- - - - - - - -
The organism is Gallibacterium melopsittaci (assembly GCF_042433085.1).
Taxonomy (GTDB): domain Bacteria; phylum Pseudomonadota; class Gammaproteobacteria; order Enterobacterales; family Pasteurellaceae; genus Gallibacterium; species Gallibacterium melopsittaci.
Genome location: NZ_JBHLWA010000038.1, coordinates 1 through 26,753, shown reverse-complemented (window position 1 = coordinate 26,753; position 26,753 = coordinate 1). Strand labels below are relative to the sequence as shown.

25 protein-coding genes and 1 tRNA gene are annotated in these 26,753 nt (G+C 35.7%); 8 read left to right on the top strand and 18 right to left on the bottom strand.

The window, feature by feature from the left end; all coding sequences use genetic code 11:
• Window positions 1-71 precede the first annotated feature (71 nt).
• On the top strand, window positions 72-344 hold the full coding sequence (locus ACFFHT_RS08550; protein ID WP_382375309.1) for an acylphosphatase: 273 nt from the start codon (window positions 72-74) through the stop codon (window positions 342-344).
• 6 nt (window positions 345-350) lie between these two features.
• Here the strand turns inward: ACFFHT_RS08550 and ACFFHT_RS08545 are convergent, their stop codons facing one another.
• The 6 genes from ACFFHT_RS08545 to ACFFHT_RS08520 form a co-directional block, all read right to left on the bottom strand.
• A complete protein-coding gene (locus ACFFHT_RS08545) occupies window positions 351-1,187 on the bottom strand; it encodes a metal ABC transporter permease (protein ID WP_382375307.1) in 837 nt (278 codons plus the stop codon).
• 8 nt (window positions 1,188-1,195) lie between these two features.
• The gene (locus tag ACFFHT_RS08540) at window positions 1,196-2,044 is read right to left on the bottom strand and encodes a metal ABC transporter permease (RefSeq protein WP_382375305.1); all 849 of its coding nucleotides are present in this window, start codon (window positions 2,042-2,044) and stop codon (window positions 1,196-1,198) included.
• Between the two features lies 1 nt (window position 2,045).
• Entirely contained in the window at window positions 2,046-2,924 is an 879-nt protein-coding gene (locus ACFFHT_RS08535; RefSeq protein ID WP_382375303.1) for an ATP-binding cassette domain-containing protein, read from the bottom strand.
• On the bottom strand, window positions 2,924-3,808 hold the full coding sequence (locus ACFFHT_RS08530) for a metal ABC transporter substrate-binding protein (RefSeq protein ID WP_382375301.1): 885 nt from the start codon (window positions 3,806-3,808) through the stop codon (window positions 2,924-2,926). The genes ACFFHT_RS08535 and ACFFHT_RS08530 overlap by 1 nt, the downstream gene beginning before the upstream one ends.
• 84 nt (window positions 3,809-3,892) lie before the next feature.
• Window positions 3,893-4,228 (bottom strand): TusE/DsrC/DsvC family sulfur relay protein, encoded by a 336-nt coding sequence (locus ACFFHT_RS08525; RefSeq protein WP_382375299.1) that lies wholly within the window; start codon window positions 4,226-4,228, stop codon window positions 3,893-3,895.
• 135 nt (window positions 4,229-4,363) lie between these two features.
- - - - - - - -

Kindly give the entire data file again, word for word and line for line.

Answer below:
The organism is Gallibacterium melopsittaci (assembly GCF_042433085.1).
Taxonomy (GTDB): domain Bacteria; phylum Pseudomonadota; class Gammaproteobacteria; order Enterobacterales; family Pasteurellaceae; genus Gallibacterium; species Gallibacterium melopsittaci.
Genome location: NZ_JBHLWA010000038.1, coordinates 1 through 26,753, shown reverse-complemented (window position 1 = coordinate 26,753; position 26,753 = coordinate 1). Strand labels below are relative to the sequence as shown.

25 protein-coding genes and 1 tRNA gene are annotated in these 26,753 nt (G+C 35.7%); 8 read left to right on the top strand and 18 right to left on the bottom strand.

The window, feature by feature from the left end; all coding sequences use genetic code 11:
• Window positions 1-71 precede the first annotated feature (71 nt).
• On the top strand, window positions 72-344 hold the full coding sequence (locus ACFFHT_RS08550; protein ID WP_382375309.1) for an acylphosphatase: 273 nt from the start codon (window positions 72-74) through the stop codon (window positions 342-344).
• 6 nt (window positions 345-350) lie between these two features.
• Here the strand turns inward: ACFFHT_RS08550 and ACFFHT_RS08545 are convergent, their stop codons facing one another.
• The 6 genes from ACFFHT_RS08545 to ACFFHT_RS08520 form a co-directional block, all read right to left on the bottom strand.
• A complete protein-coding gene (locus ACFFHT_RS08545) occupies window positions 351-1,187 on the bottom strand; it encodes a metal ABC transporter permease (protein ID WP_382375307.1) in 837 nt (278 codons plus the stop codon).
• 8 nt (window positions 1,188-1,195) lie between these two features.
• The gene (locus tag ACFFHT_RS08540) at window positions 1,196-2,044 is read right to left on the bottom strand and encodes a metal ABC transporter permease (RefSeq protein WP_382375305.1); all 849 of its coding nucleotides are present in this window, start codon (window positions 2,042-2,044) and stop codon (window positions 1,196-1,198) included.
• Between the two features lies 1 nt (window position 2,045).
• Entirely contained in the window at window positions 2,046-2,924 is an 879-nt protein-coding gene (locus ACFFHT_RS08535; RefSeq protein ID WP_382375303.1) for an ATP-binding cassette domain-containing protein, read from the bottom strand.
• On the bottom strand, window positions 2,924-3,808 hold the full coding sequence (locus ACFFHT_RS08530) for a metal ABC transporter substrate-binding protein (RefSeq protein ID WP_382375301.1): 885 nt from the start codon (window positions 3,806-3,808) through the stop codon (window positions 2,924-2,926). The genes ACFFHT_RS08535 and ACFFHT_RS08530 overlap by 1 nt, the downstream gene beginning before the upstream one ends.
• 84 nt (window positions 3,809-3,892) lie before the next feature.
• Window positions 3,893-4,228 (bottom strand): TusE/DsrC/DsvC family sulfur relay protein, encoded by a 336-nt coding sequence (locus ACFFHT_RS08525; RefSeq protein WP_382375299.1) that lies wholly within the window; start codon window positions 4,226-4,228, stop codon window positions 3,893-3,895.
• 135 nt (window positions 4,229-4,363) lie between these two features.